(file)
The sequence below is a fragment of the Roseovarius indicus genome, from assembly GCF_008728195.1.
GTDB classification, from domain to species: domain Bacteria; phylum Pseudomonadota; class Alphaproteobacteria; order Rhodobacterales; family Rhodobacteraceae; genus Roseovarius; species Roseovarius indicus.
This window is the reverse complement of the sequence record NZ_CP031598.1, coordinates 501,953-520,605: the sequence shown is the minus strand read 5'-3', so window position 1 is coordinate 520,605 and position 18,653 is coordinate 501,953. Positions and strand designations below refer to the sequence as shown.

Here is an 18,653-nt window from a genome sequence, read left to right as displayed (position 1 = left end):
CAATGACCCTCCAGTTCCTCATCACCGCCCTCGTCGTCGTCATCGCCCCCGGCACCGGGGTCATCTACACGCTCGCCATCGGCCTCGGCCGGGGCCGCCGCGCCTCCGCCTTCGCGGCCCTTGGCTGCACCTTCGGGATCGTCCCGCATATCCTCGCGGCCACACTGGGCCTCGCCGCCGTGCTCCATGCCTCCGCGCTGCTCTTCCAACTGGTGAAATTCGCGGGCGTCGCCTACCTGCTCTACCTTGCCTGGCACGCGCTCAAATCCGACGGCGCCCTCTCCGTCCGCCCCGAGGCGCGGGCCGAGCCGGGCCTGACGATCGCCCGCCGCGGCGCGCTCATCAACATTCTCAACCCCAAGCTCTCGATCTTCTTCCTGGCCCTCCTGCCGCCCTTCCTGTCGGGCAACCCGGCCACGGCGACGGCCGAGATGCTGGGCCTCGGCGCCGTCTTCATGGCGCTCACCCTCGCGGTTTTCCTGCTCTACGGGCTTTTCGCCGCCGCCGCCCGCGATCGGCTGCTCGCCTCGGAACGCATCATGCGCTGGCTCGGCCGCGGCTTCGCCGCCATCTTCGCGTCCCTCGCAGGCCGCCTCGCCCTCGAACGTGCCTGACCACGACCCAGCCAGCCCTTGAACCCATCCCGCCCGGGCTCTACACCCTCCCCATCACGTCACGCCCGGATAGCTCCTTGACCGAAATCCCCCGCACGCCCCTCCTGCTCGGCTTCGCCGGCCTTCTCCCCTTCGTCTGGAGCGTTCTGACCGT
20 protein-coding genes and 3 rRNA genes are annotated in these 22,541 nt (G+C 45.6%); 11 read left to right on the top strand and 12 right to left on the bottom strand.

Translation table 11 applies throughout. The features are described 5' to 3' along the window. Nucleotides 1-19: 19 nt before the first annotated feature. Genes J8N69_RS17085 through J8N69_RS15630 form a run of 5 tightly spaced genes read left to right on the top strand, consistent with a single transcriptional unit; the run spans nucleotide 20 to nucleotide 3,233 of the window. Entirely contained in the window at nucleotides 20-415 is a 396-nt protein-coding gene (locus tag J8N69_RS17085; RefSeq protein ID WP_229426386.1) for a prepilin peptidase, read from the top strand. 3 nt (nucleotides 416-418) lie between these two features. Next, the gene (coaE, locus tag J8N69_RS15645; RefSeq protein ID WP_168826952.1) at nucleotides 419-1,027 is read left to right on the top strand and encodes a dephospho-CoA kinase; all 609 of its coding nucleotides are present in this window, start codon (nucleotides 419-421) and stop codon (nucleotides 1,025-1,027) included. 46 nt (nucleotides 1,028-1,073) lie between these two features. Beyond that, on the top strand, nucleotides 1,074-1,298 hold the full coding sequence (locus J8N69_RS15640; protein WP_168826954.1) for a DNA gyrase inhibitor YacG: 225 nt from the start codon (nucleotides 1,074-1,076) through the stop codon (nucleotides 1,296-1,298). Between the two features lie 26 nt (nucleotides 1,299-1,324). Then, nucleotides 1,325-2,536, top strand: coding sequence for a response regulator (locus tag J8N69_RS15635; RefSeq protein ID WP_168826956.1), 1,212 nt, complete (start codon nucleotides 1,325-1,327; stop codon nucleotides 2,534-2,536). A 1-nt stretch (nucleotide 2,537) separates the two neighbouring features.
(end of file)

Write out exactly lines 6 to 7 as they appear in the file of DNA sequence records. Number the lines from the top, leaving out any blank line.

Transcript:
20 protein-coding genes and 3 rRNA genes are annotated in these 22,541 nt (G+C 45.6%); 11 read left to right on the top strand and 12 right to left on the bottom strand.

Translation table 11 applies throughout. The features are described 5' to 3' along the window. Nucleotides 1-19: 19 nt before the first annotated feature. Genes J8N69_RS17085 through J8N69_RS15630 form a run of 5 tightly spaced genes read left to right on the top strand, consistent with a single transcriptional unit; the run spans nucleotide 20 to nucleotide 3,233 of the window. Entirely contained in the window at nucleotides 20-415 is a 396-nt protein-coding gene (locus tag J8N69_RS17085; RefSeq protein ID WP_229426386.1) for a prepilin peptidase, read from the top strand. 3 nt (nucleotides 416-418) lie between these two features. Next, the gene (coaE, locus tag J8N69_RS15645; RefSeq protein ID WP_168826952.1) at nucleotides 419-1,027 is read left to right on the top strand and encodes a dephospho-CoA kinase; all 609 of its coding nucleotides are present in this window, start codon (nucleotides 419-421) and stop codon (nucleotides 1,025-1,027) included. 46 nt (nucleotides 1,028-1,073) lie between these two features. Beyond that, on the top strand, nucleotides 1,074-1,298 hold the full coding sequence (locus J8N69_RS15640; protein WP_168826954.1) for a DNA gyrase inhibitor YacG: 225 nt from the start codon (nucleotides 1,074-1,076) through the stop codon (nucleotides 1,296-1,298). Between the two features lie 26 nt (nucleotides 1,299-1,324). Then, nucleotides 1,325-2,536, top strand: coding sequence for a response regulator (locus tag J8N69_RS15635; RefSeq protein ID WP_168826956.1), 1,212 nt, complete (start codon nucleotides 1,325-1,327; stop codon nucleotides 2,534-2,536). A 1-nt stretch (nucleotide 2,537) separates the two neighbouring features.